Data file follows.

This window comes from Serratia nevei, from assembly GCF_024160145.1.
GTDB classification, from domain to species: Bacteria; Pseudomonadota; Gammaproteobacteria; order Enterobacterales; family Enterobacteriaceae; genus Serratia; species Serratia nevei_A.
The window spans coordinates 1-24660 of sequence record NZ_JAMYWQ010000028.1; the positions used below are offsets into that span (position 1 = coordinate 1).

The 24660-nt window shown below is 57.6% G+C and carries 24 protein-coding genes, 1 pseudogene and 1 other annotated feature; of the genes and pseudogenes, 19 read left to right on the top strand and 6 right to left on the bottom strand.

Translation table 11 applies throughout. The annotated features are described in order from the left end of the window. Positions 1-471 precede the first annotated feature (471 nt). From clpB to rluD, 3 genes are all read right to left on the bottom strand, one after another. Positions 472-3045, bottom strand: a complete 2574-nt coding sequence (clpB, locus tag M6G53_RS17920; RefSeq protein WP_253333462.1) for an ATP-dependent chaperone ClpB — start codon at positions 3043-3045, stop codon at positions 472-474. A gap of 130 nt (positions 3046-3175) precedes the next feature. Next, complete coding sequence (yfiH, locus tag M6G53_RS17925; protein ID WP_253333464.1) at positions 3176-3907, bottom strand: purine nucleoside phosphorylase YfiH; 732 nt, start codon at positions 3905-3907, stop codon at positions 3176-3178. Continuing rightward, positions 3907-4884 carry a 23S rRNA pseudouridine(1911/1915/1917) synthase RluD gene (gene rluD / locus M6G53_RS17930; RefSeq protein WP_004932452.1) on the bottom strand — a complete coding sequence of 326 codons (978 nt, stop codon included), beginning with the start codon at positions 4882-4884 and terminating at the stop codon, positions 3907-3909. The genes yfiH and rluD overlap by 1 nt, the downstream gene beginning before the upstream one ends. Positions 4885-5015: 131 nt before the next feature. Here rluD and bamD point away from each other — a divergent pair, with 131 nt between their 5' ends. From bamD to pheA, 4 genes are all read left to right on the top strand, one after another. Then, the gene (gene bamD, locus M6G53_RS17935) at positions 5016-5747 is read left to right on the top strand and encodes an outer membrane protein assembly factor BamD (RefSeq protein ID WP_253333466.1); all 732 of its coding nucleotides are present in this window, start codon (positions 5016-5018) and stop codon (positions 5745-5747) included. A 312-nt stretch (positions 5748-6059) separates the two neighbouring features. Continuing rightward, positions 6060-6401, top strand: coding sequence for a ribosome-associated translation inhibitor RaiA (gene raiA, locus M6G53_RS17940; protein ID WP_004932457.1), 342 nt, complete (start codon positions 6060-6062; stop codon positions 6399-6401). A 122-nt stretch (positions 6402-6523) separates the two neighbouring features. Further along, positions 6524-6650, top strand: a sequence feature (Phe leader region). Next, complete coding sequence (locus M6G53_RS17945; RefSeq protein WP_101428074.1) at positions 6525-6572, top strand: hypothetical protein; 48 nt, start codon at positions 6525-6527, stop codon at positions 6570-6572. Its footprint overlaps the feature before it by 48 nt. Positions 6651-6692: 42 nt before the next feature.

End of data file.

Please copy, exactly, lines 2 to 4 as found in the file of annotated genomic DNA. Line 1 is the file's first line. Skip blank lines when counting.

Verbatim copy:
GTDB classification, from domain to species: Bacteria; Pseudomonadota; Gammaproteobacteria; order Enterobacterales; family Enterobacteriaceae; genus Serratia; species Serratia nevei_A.
The window spans coordinates 1-24660 of sequence record NZ_JAMYWQ010000028.1; the positions used below are offsets into that span (position 1 = coordinate 1).

The 24660-nt window shown below is 57.6% G+C and carries 24 protein-coding genes, 1 pseudogene and 1 other annotated feature; of the genes and pseudogenes, 19 read left to right on the top strand and 6 right to left on the bottom strand.